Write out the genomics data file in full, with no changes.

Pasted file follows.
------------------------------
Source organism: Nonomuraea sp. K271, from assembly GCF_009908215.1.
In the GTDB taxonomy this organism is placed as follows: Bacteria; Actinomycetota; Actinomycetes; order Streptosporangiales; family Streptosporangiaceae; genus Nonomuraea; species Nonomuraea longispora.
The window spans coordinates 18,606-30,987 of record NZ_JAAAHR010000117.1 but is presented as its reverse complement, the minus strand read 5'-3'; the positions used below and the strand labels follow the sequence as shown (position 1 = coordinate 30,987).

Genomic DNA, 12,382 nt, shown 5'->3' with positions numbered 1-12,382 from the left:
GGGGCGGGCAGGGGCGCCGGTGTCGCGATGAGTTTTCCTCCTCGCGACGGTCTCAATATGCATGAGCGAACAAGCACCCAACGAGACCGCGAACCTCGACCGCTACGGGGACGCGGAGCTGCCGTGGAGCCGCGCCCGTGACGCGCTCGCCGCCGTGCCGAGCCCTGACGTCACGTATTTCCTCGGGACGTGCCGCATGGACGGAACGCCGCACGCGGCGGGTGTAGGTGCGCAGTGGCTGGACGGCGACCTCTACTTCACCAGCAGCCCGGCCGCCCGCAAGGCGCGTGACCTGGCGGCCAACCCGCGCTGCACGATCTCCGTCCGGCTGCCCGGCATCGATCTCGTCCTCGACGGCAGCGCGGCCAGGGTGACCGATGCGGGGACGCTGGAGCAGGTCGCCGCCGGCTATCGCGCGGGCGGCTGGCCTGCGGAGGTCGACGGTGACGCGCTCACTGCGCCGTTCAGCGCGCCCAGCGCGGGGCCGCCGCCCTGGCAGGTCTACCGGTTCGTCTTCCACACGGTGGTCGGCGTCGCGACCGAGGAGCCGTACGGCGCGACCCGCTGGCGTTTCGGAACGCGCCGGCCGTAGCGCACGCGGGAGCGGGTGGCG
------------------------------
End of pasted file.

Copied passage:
Source organism: Nonomuraea sp. K271, from assembly GCF_009908215.1.
In the GTDB taxonomy this organism is placed as follows: Bacteria; Actinomycetota; Actinomycetes; order Streptosporangiales; family Streptosporangiaceae; genus Nonomuraea; species Nonomuraea longispora.
The window spans coordinates 18,606-30,987 of record NZ_JAAAHR010000117.1 but is presented as its reverse complement, the minus strand read 5'-3'; the positions used below and the strand labels follow the sequence as shown (position 1 = coordinate 30,987).

Genomic DNA, 12,382 nt, shown 5'->3' with positions numbered 1-12,382 from the left:
GGGGCGGGCAGGGGCGCCGGTGTCGCGATGAGTTTTCCTCCTCGCGACGGTCTCAATATGCATGAGCGAACAAGCACCCAACGAGACCGCGAACCTCGACCGCTACGGGGACGCGGAGCTGCCGTGGAGCCGCGCCCGTGACGCGCTCGCCGCCGTGCCGAGCCCTGACGTCACGTATTTCCTCGGGACGTGCCGCATGGACGGAACGCCGCACGCGGCGGGTGTAGGTGCGCAGTGGCTGGACGGCGACCTCTACTTCACCAGCAGCCCGGCCGCCCGCAAGGCGCGTGACCTGGCGGCCAACCCGCGCTGCACGATCTCCGTCCGGCTGCCCGGCATCGATCTCGTCCTCGACGGCAGCGCGGCCAGGGTGACCGATGCGGGGACGCTGGAGCAGGTCGCCGCCGGCTATCGCGCGGGCGGCTGGCCTGCGGAGGTCGACGGTGACGCGCTCACTGCGCCGTTCAGCGCGCCCAGCGCGGGGCCGCCGCCCTGGCAGGTCTACCGGTTCGTCTTCCACACGGTGGTCGGCGTCGCGACCGAGGAGCCGTACGGCGCGACCCGCTGGCGTTTCGGAACGCGCCGGCCGTAGCGCACGCGGGAGCGGGTGGCG